This classic band finally got around to making a video. While there were many Dissection clones back in the day, with Dark Tranquility and In Flames leading the pack, Sacramentum always had something different going which was more like where Sentenced and Amorphis were heading: a nocturnal romance with the potency of existence and the power of the unknown.
Poetic in their approach, and beautiful in the result, Sacramentum launched an initial EP of highly artistic intentions before moving on to their full length, Far Away From the Sun, which suffered from a cover too close to that of Emperor’s In the Nightside Eclipse and hit just before the melodic metal explosion but just after the Dissection clones debunked themselves. As a result this band never quite got the attention they deserve, which would be to always be mentioned in the same breath as melodic metal greats like Dissection, Sentenced, Necrophobic and Unanimated.
Century Media Records have given us some truly enjoyable metal gems throughout the years (and some really awful ones), but if ever we doubted their good intentions (haha), a look at this Amazon.de page tells us the Sacramentum classic Far Away from the Sun will be re-released next year on the 25th of January by said label.
Described in our DMU review as “a lucid but emotive tribute to the rebellious humanness of soul”, Sacramentum’s début album seems consistently hailed as a favourite among underground metal fans.
“Nothing gold can stay,” reminds us the poet Robert Frost, and this applies to black metal. Its gold occurred between 1991 and 1994, when its progenitors innovated a new style and took it to great heights, but after Burzum – Hvis Lyset Tar Oss, it became clear that black metal was not content to be a normal, rock-style music genre.
Blood must be shed to atone for the sins of these mostly horrific recordings. Every single person who thought releasing these was a great idea should attempt to give themselves a self-swirlie while under the influence. Banging their head on the porcelain toilet tank lid will knock some sense into them or crack their skulls open. Hopefully the latter.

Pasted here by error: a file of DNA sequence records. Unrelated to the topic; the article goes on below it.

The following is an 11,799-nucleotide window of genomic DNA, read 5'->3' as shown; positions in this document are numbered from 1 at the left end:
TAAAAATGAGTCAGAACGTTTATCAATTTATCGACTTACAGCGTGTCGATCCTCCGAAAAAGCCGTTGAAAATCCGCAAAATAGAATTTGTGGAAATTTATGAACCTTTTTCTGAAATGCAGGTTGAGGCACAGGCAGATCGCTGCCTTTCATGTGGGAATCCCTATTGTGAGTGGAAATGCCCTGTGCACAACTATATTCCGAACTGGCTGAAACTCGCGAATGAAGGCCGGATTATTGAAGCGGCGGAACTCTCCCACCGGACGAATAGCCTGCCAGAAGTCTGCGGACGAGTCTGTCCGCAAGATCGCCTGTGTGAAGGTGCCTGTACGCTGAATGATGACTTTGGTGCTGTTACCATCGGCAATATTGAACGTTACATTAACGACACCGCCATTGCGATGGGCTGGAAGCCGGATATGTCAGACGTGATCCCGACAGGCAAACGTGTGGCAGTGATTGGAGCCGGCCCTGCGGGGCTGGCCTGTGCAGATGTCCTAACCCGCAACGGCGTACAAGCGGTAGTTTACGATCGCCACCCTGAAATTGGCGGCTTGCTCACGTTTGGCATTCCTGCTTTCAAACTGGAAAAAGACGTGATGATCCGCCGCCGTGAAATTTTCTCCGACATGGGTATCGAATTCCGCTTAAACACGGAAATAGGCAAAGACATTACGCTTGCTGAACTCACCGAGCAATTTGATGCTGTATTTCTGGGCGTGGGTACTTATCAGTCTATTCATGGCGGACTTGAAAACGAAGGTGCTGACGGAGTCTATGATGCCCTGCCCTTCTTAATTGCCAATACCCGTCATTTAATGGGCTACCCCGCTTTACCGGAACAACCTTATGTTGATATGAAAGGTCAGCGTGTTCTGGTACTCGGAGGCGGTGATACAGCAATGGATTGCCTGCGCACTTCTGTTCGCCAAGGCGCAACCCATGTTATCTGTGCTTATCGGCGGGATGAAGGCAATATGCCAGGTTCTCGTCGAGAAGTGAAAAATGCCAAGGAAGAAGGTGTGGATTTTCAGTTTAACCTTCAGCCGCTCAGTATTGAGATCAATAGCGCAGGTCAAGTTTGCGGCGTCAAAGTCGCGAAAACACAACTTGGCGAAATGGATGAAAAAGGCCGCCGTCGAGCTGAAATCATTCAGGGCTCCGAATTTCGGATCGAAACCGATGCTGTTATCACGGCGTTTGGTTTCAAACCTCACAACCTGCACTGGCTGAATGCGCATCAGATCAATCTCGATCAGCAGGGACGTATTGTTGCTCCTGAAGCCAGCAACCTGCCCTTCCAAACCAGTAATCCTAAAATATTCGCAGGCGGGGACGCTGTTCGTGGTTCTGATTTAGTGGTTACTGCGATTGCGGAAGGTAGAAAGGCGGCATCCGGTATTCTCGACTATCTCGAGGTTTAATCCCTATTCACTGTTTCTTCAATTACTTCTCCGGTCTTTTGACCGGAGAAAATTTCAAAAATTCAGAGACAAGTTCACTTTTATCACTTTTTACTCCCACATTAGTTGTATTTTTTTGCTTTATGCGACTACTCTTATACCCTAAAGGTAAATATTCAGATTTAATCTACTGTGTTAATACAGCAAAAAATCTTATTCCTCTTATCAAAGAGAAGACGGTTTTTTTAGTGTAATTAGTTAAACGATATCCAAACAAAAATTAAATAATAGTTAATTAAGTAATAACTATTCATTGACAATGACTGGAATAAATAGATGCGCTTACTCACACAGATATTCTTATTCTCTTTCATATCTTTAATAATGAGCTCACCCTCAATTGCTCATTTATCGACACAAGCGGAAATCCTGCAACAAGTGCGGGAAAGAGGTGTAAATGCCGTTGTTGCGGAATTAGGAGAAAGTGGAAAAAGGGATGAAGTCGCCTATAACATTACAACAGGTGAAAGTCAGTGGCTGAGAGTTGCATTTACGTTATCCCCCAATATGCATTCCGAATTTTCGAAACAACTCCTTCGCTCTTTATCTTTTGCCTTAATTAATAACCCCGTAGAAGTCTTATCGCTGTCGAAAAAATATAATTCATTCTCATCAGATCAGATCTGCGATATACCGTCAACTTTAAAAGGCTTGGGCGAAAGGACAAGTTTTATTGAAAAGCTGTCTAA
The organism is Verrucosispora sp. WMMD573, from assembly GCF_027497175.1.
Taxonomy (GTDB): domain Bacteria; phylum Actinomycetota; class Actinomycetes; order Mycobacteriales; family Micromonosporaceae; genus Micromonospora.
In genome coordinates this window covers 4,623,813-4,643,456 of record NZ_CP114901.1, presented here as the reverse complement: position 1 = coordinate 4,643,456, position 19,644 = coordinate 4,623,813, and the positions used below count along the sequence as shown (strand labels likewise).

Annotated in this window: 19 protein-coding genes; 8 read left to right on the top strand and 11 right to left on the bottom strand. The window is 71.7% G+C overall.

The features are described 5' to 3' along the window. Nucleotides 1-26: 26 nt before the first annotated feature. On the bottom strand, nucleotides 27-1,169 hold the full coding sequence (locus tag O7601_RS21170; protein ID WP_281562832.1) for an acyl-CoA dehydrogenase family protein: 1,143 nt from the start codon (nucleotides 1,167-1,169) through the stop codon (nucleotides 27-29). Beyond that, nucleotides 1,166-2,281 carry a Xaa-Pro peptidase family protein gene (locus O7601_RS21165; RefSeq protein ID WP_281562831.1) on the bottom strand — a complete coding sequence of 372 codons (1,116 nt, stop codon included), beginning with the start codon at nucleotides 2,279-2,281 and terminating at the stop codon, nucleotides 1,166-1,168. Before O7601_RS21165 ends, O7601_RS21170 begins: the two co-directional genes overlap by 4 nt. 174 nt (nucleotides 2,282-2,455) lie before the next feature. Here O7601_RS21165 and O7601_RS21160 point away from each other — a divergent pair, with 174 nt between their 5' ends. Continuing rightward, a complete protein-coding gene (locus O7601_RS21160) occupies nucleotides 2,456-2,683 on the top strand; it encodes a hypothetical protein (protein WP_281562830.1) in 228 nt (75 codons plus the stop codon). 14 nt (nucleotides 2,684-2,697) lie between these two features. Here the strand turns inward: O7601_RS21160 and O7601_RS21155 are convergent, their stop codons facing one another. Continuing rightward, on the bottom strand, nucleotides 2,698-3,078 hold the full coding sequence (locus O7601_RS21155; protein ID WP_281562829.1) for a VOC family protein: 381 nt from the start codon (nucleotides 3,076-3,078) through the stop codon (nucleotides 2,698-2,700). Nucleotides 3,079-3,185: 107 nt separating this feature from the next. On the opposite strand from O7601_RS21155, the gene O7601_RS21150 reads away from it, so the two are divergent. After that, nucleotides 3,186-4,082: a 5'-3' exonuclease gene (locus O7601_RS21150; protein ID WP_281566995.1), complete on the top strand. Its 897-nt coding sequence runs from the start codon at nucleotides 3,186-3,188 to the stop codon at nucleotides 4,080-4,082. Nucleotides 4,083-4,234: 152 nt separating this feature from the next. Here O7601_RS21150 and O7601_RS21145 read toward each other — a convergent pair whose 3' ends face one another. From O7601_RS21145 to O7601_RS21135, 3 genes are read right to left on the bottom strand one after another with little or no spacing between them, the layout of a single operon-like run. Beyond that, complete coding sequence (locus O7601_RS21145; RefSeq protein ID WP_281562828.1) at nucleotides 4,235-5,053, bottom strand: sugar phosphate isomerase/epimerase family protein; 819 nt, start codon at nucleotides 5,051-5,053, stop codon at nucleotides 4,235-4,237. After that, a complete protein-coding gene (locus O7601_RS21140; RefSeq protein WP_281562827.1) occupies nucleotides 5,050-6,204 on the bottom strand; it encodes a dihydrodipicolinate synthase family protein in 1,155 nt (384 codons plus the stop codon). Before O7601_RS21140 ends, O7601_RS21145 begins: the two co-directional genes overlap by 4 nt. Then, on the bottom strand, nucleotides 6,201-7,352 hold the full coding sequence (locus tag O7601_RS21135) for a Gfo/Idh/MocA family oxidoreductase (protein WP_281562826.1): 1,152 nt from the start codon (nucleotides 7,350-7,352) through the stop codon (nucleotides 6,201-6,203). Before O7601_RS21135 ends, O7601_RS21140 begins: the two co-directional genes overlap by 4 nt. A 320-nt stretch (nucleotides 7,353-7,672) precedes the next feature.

Article contributed to Death Metal Underground by George Psalmanazer.
Judas Priest started life as just another Led Zeppelin influenced band in the early 1970s. Quickly they became massively influenced by Black Sabbath and especially Thin Lizzy. Priest adapting the counterpointed riffing and harmonzied melodic guitar leads of Thin Lizzy into a mixture of progressive rock and the then new heavy metal of Black Sabbath but with operatic vocals instead of Ozzy “singing” the riff through his nose kicked off the New Wave of British Heavy Metal in the late 1970s.
The Death Metal Underground staff subjects themselves to countless nights of toilet diving in order to bring you gems crapped out by the dessicated undead corpse of the music industry. These are what we left in the latrine.
Ananku is a term from the Tamil language describing the otherworldly and awesome power of sublime natural places and objects to overwhelm mankind into submission to their will by merely the perception of them. Jarno Nurmi of Serpent Ascending accomplishes this musically on his album of the same name by composing harmonized heavy and black metal style leads atop a death metal rhythmic basic into occult blackened narratives. Riffs are phrased and repeat to numerologically unfold, revealing profound and novel melodic leads as if the petals of a flower gradually blooming into gnostic truth when bathed in unconquered light.